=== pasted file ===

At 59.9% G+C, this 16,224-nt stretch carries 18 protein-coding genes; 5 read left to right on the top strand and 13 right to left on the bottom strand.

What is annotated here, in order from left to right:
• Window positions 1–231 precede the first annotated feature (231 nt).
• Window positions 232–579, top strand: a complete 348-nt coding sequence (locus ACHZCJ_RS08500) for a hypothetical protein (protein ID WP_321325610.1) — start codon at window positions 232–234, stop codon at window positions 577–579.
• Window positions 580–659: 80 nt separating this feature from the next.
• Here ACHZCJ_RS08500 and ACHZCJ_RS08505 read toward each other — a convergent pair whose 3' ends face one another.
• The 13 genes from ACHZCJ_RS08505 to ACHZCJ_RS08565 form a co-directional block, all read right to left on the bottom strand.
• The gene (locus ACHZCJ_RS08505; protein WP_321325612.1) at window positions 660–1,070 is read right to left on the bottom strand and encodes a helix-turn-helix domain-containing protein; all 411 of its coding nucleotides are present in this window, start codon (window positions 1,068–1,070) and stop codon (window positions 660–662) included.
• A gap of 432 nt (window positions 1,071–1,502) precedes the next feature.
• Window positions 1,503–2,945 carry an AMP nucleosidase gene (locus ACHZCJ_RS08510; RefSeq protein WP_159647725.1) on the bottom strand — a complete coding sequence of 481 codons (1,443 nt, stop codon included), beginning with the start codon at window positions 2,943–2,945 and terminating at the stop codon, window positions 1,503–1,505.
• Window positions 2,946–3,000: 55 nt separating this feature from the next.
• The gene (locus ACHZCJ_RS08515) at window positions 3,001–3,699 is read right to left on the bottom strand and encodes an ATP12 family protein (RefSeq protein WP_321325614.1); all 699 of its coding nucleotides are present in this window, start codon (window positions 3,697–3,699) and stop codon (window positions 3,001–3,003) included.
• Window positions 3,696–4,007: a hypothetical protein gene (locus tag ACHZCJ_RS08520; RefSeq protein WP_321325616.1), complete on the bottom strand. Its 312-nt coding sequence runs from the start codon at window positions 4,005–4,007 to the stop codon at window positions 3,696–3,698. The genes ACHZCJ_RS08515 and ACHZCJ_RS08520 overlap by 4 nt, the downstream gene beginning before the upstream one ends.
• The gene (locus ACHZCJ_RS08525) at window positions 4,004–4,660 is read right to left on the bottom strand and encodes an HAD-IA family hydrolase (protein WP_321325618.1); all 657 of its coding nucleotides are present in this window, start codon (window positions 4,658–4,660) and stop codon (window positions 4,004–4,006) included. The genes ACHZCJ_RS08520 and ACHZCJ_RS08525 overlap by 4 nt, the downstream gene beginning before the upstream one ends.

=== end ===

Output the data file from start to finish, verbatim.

At 59.9% G+C, this 16,224-nt stretch carries 18 protein-coding genes; 5 read left to right on the top strand and 13 right to left on the bottom strand.

What is annotated here, in order from left to right:
• Window positions 1–231 precede the first annotated feature (231 nt).
• Window positions 232–579, top strand: a complete 348-nt coding sequence (locus ACHZCJ_RS08500) for a hypothetical protein (protein ID WP_321325610.1) — start codon at window positions 232–234, stop codon at window positions 577–579.
• Window positions 580–659: 80 nt separating this feature from the next.
• Here ACHZCJ_RS08500 and ACHZCJ_RS08505 read toward each other — a convergent pair whose 3' ends face one another.
• The 13 genes from ACHZCJ_RS08505 to ACHZCJ_RS08565 form a co-directional block, all read right to left on the bottom strand.
• The gene (locus ACHZCJ_RS08505; protein WP_321325612.1) at window positions 660–1,070 is read right to left on the bottom strand and encodes a helix-turn-helix domain-containing protein; all 411 of its coding nucleotides are present in this window, start codon (window positions 1,068–1,070) and stop codon (window positions 660–662) included.
• A gap of 432 nt (window positions 1,071–1,502) precedes the next feature.
• Window positions 1,503–2,945 carry an AMP nucleosidase gene (locus ACHZCJ_RS08510; RefSeq protein WP_159647725.1) on the bottom strand — a complete coding sequence of 481 codons (1,443 nt, stop codon included), beginning with the start codon at window positions 2,943–2,945 and terminating at the stop codon, window positions 1,503–1,505.
• Window positions 2,946–3,000: 55 nt separating this feature from the next.
• The gene (locus ACHZCJ_RS08515) at window positions 3,001–3,699 is read right to left on the bottom strand and encodes an ATP12 family protein (RefSeq protein WP_321325614.1); all 699 of its coding nucleotides are present in this window, start codon (window positions 3,697–3,699) and stop codon (window positions 3,001–3,003) included.
• Window positions 3,696–4,007: a hypothetical protein gene (locus tag ACHZCJ_RS08520; RefSeq protein WP_321325616.1), complete on the bottom strand. Its 312-nt coding sequence runs from the start codon at window positions 4,005–4,007 to the stop codon at window positions 3,696–3,698. The genes ACHZCJ_RS08515 and ACHZCJ_RS08520 overlap by 4 nt, the downstream gene beginning before the upstream one ends.
• The gene (locus ACHZCJ_RS08525) at window positions 4,004–4,660 is read right to left on the bottom strand and encodes an HAD-IA family hydrolase (protein WP_321325618.1); all 657 of its coding nucleotides are present in this window, start codon (window positions 4,658–4,660) and stop codon (window positions 4,004–4,006) included. The genes ACHZCJ_RS08520 and ACHZCJ_RS08525 overlap by 4 nt, the downstream gene beginning before the upstream one ends.